Lost Battles takes a new and innovative approach to the battles of antiquity. Using his experience with conflict simulation, Philip Sabin draws together ancient evidence and modern scholarship to construct a generic, grand tactical model of the battles as a whole. This model unites a mathematical framework, to capture the movement and combat of the opposing armies, with human decisions to shape the tactics of the antagonists. Sabin then develops detailed scenarios for 36 individual battles such as Marathon and Cannae, and uses the comparative structure offered by the generic model to help cast light on which particular interpretations of the ancient sources on issues such as army size fit in best with the general patterns observed elsewhere. Readers can use the model to experiment for themselves by re-fighting engagements of their choice, tweaking the scenarios to accord with their own judgment of the evidence, trying out different tactics from those used historically, and seeing how the battle then plays out. Lost Battles thus offers a unique dynamic insight into ancient warfare, combining academic rigor with the interest and accessibility of simulation gaming. This book includes access to a downloadable computer simulation where the reader can view the author's simulations as well create their own.
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Was an advanced civilization lost to history in the global cataclysm that ended the last Ice Age? Graham Hancock, the internationally bestselling author, has made it his life's work to find out--and in America Before, he draws on the latest archaeological and DNA evidence to bring his quest to a stunning conclusion.

We’ve been taught that North and South America were empty of humans until around 13,000 years ago – amongst the last great landmasses on earth to have been settled by our ancestors. But new discoveries have radically reshaped this long-established picture and we know now that the Americas were first peopled more than 130,000 years ago – many tens of thousands of years before human settlements became established elsewhere.

Hancock's research takes us on a series of journeys and encounters with the scientists responsible for the recent extraordinary breakthroughs. In the process, from the Mississippi Valley to the Amazon rainforest, he reveals that ancient "New World" cultures share a legacy of advanced scientific knowledge and sophisticated spiritual beliefs with supposedly unconnected "Old World" cultures. Have archaeologists focused for too long only on the "Old World" in their search for the origins of civilization while failing to consider the revolutionary possibility that those origins might in fact be found in the "New World"?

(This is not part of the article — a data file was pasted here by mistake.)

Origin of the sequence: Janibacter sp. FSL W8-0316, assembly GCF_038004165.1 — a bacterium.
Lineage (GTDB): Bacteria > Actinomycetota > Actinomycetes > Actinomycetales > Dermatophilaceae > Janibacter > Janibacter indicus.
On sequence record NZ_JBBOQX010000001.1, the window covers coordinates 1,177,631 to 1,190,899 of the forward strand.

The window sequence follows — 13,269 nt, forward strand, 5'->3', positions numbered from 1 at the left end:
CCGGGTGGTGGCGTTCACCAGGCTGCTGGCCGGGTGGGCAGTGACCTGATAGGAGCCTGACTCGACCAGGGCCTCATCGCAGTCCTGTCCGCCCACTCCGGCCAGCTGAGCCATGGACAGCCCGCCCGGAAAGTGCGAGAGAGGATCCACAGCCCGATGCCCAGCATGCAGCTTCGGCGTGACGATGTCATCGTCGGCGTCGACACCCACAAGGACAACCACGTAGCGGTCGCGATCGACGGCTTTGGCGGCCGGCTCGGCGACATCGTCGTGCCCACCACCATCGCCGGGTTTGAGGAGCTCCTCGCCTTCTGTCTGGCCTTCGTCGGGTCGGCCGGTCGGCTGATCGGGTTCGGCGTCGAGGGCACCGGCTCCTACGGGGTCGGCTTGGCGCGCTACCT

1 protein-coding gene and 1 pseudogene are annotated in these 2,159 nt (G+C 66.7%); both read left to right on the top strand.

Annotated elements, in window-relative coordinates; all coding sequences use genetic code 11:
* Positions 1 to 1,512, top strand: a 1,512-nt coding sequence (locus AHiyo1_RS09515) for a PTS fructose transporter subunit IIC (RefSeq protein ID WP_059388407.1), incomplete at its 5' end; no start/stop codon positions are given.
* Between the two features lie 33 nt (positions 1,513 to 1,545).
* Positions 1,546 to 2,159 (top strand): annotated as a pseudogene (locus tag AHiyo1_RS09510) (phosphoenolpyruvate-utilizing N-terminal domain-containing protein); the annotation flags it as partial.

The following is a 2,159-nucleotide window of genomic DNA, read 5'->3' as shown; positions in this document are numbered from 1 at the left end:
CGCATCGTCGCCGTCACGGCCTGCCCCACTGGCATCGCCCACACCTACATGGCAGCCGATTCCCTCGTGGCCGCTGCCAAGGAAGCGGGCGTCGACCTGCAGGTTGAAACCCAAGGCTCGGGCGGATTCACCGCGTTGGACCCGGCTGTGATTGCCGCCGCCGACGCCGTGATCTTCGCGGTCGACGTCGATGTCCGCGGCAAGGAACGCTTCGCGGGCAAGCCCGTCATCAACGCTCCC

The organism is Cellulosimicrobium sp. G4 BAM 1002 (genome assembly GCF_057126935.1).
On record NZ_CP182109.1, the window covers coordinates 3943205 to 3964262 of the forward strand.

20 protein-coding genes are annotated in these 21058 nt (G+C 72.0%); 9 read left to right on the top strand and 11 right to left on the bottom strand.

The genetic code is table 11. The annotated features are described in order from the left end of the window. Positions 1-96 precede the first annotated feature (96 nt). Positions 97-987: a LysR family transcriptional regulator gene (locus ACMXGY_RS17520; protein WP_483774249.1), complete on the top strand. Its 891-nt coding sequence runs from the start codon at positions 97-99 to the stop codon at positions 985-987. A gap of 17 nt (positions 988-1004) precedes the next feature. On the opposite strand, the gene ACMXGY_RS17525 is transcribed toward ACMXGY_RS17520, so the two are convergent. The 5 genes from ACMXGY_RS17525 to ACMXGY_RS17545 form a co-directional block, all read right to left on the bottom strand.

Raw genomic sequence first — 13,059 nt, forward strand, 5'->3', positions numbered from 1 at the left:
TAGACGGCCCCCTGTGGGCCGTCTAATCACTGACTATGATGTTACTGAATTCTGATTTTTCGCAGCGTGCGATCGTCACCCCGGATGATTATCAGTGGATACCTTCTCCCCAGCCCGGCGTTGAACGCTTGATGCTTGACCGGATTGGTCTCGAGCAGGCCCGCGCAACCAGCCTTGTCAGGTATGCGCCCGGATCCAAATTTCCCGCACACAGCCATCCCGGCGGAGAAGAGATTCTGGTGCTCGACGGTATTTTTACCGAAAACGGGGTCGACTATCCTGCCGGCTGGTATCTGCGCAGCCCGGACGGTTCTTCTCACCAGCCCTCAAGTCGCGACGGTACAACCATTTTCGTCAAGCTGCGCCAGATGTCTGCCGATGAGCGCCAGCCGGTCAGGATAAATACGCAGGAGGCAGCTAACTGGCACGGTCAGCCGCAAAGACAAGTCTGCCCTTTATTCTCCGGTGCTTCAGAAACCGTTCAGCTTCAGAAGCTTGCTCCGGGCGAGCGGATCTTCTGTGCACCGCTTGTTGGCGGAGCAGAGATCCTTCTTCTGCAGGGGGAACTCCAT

America Before: The Key to Earth's Lost Civilization is the culmination of everything that millions of readers have loved in Hancock's body of work over the past decades, namely a mind-dilating exploration of the mysteries of the past, amazing archaeological discoveries and profound implications for how we lead our lives today.

Graham Hancock's multi-million bestseller Fingerprints of the Gods remains an astonishing, deeply controversial, wide-ranging investigation of the mysteries of our past and the evidence for Earth's lost civilization. Twenty years on, Hancock returns with the sequel to his seminal work filled with completely new, scientific and archaeological evidence, which has only recently come to light...

Near the end of the last Ice Age 12,800 years ago, a giant comet that had entered the solar system from deep space thousands of years earlier, broke into multiple fragments. Some of these struck the Earth causing a global cataclysm on a scale unseen since the extinction of the dinosaurs. At least eight of the fragments hit the North American ice cap, while further fragments hit the northern European ice cap. The impacts, from comet fragments a mile wide approaching at more than 60,000 miles an hour, generated huge amounts of heat which instantly liquidized millions of square kilometers of ice, destabilizing the Earth's crust and causing the global Deluge that is remembered in myths all around the world. A second series of impacts, equally devastating, causing further cataclysmic flooding, occurred 11,600 years ago, the exact date that Plato gives for the destruction and submergence of Atlantis.

The evidence revealed in this book shows beyond reasonable doubt that an advanced civilization that flourished during the Ice Age was destroyed in the global cataclysms between 12,800 and 11,600 years ago. But there were survivors - known to later cultures by names such as 'the Sages', 'the Magicians', 'the Shining Ones', and 'the Mystery Teachers of Heaven'. They travelled the world in their great ships doing all in their power to keep the spark of civilization burning. They settled at key locations - Gobekli Tepe in Turkey, Baalbek in the Lebanon, Giza in Egypt, ancient Sumer, Mexico, Peru and across the Pacific where a huge pyramid has recently been discovered in Indonesia. Everywhere they went these 'Magicians of the Gods' brought with them the memory of a time when mankind had fallen out of harmony with the universe and paid a heavy price. A memory and a warning to the future...

For the comet that wrought such destruction between 12,800 and 11,600 years may not be done with us yet. Astronomers believe that a 20-mile wide 'dark' fragment of the original giant comet remains hidden within its debris stream and threatens the Earth. An astronomical message encoded at Gobekli Tepe, and in the Sphinx and the pyramids of Egypt,warns that the 'Great Return' will occur in our time...

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Two thousand years ago, an itinerant Jewish preacher walked across the Galilee, gathering followers to establish what he called the “Kingdom of God.” The revolutionary movement he launched was so threatening to the established order that he was executed as a state criminal. Within decades after his death, his followers would call him God.